Tuesday, April 12, 2016

The New “Uncertainty Principle” In Catholic Doctrine and Hermeneutics

I’ve been checking out some of the responses on both sides of the “Pope Francis” “apostolic exhortation” “Amoris Laetitia”. It seems as if, generally, conservative Roman Catholics are breathing a sigh of relief about this. Generally, the word is, “no doctrine was changed”. But some things have changed, and it was no less a source than Cardinal Schönborn who has openly called some of the “developments” in this document “true innovations”.

The conservative Catholic website Rorate Caeli sums them up very well:
1. An apostolic exhortation is not, by its very nature, a non-magisterial document. It is the content of a papal document that reveals its magisterial relevance, … Amoris Laetitia itself does not say that it is not itself magisterial: what it says, in its highly explosive paragraph 3, is that the Magisterium does not need to be invoked or suffer intervention to sort all Catholic questions. On the other hand, this same paragraph opens up a Pandora's Box of decentralization of the Magisterium [and especially the papacy, predicted here], creating a centrifugal force which can ruin Catholic doctrinal unity.

2. Saying Amoris Laetitia is not a big deal, and not magisterially relevant is simply not true. The present Pope and his successors will not act as if it were not magisterially relevant, and bishops on the ground will certainly invoke it in their own Magisterial pronouncements. Amoris Laetitia will certainly have its place in future editions of the Denzinger and in any future revision of the Catechism of the Catholic Church.

3. Francis, with some of his previous documents, but particularly with Amoris Laetitia, introduced a kind of "uncertainty principle" in Catholic doctrine and hermeneutics on morals, marriage, and family life, and that itself is magisterially relevant.
What the author here is saying is that there is no principled way of discerning divine revelation from mere human opinion, which, according to Michael Liccione (and echoed by dozens of writers and commenters at “Called to Communion”), is the epistemological advantage that Rome supposedly has over Sola Scriptura. But that has now officially vanished.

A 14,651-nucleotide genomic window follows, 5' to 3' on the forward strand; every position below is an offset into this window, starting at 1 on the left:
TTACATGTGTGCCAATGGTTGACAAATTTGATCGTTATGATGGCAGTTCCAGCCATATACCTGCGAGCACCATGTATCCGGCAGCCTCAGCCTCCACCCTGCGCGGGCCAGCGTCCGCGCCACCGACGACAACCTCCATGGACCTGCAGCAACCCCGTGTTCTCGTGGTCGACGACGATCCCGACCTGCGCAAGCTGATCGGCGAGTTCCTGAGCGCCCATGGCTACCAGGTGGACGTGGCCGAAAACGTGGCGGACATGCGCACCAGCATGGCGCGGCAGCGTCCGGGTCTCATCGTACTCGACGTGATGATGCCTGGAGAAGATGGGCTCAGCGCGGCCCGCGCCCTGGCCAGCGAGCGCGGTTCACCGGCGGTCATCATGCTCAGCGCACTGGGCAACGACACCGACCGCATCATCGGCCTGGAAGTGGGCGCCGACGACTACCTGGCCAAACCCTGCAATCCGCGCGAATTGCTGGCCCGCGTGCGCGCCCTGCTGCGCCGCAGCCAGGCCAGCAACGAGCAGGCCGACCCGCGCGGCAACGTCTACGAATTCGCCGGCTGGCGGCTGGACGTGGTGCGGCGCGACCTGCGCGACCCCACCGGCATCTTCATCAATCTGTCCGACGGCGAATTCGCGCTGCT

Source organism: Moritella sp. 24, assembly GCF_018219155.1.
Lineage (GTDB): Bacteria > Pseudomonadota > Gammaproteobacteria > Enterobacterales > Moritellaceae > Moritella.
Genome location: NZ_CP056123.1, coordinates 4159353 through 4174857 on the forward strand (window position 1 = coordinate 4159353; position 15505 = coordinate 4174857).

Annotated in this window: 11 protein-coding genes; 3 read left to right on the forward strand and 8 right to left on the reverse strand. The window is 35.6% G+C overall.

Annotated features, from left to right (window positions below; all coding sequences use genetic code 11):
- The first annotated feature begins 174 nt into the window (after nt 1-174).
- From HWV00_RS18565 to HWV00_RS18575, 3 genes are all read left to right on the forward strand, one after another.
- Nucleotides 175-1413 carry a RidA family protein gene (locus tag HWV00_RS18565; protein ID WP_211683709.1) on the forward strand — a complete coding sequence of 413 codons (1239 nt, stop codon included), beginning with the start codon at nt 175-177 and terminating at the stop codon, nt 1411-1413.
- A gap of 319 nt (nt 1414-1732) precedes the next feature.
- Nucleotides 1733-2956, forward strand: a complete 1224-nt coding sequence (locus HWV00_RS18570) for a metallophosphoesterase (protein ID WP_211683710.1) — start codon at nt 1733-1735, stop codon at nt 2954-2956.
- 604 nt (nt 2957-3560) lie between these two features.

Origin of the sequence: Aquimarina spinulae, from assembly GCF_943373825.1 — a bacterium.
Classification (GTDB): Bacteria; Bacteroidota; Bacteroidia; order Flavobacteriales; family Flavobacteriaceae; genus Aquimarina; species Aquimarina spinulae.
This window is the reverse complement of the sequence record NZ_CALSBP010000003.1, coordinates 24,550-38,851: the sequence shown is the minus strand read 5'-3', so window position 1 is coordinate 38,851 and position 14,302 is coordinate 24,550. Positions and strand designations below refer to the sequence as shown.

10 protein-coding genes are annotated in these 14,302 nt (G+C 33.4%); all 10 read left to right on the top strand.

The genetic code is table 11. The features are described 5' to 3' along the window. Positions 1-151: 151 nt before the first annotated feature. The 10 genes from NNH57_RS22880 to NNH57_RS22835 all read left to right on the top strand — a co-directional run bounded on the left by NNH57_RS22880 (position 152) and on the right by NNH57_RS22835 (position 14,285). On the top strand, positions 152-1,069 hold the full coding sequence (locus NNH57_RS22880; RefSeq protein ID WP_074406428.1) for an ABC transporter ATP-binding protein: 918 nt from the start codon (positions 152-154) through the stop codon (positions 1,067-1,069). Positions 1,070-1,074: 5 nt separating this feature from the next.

1. So who would like to have a 'Sola Scriptura creates uncertainty' debate today?

    1. Wait till there are 30,000 Roman Catholic denominations!

  2. Like with Vatican II, there will probably be ia lot of invokation of the "spirit of Amoris Laetitia" given what appears to be deliberately obfuscating language; this should also provide us with years of amusement.

  3. John,

    "Generally, the word is, “no doctrine was changed”."

    Right. Which is all that Rome's claims maintain - to be more precise, no doctrine was contradicted since "change" is ambiguous.

    "But some things have changed"

    Right. Which Rome's claims permit. Discipline is not dogma. Dogmatic principles are distinct from prudential and contingent application of those principles, which AL explicitly calls out. So a change in emphasis or application does not undermine the "principled way of discerning divine revelation from mere human opinion", let alone cause it to "vanish". Divorce, cohabitation, homosexuality are still objectively wrong. SSM marriages aren't being performed all over the world starting this week. Confession is still recommended and heard by pastors. Mortal sin still exists. Divorced seeking remarriage still need to undertake the annulment process. And so on.

    That's why many conservatives who criticize AL aren't freaking out over it or having a crisis of faith now:
    Mirius - http://www.catholicculture.org/commentary/articles.cfm?id=674
    Burke - http://www.ncregister.com/daily-news/amoris-laetitia-and-the-constant-teaching-and-practice-of-the-church
    Schall - http://www.catholicworldreport.com/Item/4696/in_iamoris_laetitiai_who_is_admonishing_whom.aspx
    Douthat - http://www.nytimes.com/2016/04/10/opinion/sunday/the-new-catholic-truce.html?_r=0
    CNA - http://www.catholicnewsagency.com/news/no-doctrine-change-from-pope-francis-but-a-call-for-better-pastoral-care-85474/

    1. And of course a smilin' and happy Walter Cardinal Kasper, who WILL be giving communion to the divorced-and-remarried, and claiming sanction for it.